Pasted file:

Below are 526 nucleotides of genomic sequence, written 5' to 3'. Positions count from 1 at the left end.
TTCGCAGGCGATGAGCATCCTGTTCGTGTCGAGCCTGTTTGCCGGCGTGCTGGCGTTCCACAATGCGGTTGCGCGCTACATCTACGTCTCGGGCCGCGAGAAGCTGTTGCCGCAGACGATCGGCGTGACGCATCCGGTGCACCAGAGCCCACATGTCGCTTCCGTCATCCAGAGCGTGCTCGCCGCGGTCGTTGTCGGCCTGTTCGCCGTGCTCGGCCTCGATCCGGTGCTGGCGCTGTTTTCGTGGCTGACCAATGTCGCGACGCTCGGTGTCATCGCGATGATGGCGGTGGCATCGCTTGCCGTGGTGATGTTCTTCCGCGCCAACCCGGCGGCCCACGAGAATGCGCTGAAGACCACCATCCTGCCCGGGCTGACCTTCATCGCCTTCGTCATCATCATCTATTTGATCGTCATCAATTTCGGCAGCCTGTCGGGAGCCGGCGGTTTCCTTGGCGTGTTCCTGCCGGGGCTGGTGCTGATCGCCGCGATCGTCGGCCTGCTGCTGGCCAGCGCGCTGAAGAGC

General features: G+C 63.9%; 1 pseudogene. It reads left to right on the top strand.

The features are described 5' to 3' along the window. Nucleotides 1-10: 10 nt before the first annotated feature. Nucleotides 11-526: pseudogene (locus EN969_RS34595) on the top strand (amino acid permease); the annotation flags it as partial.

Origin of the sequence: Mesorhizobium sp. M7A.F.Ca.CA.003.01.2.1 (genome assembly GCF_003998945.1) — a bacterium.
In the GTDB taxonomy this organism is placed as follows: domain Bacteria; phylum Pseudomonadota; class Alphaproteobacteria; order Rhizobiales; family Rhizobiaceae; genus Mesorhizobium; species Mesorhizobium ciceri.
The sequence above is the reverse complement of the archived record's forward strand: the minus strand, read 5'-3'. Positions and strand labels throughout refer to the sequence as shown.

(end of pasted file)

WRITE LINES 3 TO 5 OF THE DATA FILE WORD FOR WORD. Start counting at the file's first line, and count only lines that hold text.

General features: G+C 63.9%; 1 pseudogene. It reads left to right on the top strand.

The features are described 5' to 3' along the window. Nucleotides 1-10: 10 nt before the first annotated feature. Nucleotides 11-526: pseudogene (locus EN969_RS34595) on the top strand (amino acid permease); the annotation flags it as partial.

Origin of the sequence: Mesorhizobium sp. M7A.F.Ca.CA.003.01.2.1 (genome assembly GCF_003998945.1) — a bacterium.